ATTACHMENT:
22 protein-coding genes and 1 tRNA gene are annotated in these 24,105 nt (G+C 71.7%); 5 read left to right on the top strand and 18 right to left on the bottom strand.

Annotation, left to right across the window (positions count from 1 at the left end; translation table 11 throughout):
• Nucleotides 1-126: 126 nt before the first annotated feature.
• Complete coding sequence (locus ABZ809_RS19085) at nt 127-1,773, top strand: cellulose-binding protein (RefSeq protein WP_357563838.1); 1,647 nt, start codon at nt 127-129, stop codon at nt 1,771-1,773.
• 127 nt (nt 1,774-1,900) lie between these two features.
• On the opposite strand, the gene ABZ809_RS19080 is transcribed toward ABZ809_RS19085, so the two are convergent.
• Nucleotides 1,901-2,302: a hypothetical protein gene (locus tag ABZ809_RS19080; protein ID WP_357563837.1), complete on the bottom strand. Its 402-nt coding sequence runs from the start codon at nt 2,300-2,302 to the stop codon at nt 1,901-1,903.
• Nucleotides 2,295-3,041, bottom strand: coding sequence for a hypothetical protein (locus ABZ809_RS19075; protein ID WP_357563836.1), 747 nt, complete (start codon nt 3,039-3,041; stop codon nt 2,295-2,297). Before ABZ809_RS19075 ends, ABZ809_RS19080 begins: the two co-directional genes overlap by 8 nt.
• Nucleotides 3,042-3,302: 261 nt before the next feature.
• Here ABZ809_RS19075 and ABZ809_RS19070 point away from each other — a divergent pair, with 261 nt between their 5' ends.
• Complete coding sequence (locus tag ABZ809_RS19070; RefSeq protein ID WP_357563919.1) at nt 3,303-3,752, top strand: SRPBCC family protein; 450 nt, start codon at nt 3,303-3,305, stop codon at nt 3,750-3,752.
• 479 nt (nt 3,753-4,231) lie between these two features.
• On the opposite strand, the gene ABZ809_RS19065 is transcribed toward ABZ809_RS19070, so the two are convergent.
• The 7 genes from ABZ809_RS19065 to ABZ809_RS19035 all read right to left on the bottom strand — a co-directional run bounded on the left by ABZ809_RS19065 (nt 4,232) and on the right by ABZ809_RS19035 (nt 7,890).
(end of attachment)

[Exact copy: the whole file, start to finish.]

22 protein-coding genes and 1 tRNA gene are annotated in these 24,105 nt (G+C 71.7%); 5 read left to right on the top strand and 18 right to left on the bottom strand.

Annotation, left to right across the window (positions count from 1 at the left end; translation table 11 throughout):
• Nucleotides 1-126: 126 nt before the first annotated feature.
• Complete coding sequence (locus ABZ809_RS19085) at nt 127-1,773, top strand: cellulose-binding protein (RefSeq protein WP_357563838.1); 1,647 nt, start codon at nt 127-129, stop codon at nt 1,771-1,773.
• 127 nt (nt 1,774-1,900) lie between these two features.
• On the opposite strand, the gene ABZ809_RS19080 is transcribed toward ABZ809_RS19085, so the two are convergent.
• Nucleotides 1,901-2,302: a hypothetical protein gene (locus tag ABZ809_RS19080; protein ID WP_357563837.1), complete on the bottom strand. Its 402-nt coding sequence runs from the start codon at nt 2,300-2,302 to the stop codon at nt 1,901-1,903.
• Nucleotides 2,295-3,041, bottom strand: coding sequence for a hypothetical protein (locus ABZ809_RS19075; protein ID WP_357563836.1), 747 nt, complete (start codon nt 3,039-3,041; stop codon nt 2,295-2,297). Before ABZ809_RS19075 ends, ABZ809_RS19080 begins: the two co-directional genes overlap by 8 nt.
• Nucleotides 3,042-3,302: 261 nt before the next feature.
• Here ABZ809_RS19075 and ABZ809_RS19070 point away from each other — a divergent pair, with 261 nt between their 5' ends.
• Complete coding sequence (locus tag ABZ809_RS19070; RefSeq protein ID WP_357563919.1) at nt 3,303-3,752, top strand: SRPBCC family protein; 450 nt, start codon at nt 3,303-3,305, stop codon at nt 3,750-3,752.
• 479 nt (nt 3,753-4,231) lie between these two features.
• On the opposite strand, the gene ABZ809_RS19065 is transcribed toward ABZ809_RS19070, so the two are convergent.
• The 7 genes from ABZ809_RS19065 to ABZ809_RS19035 all read right to left on the bottom strand — a co-directional run bounded on the left by ABZ809_RS19065 (nt 4,232) and on the right by ABZ809_RS19035 (nt 7,890).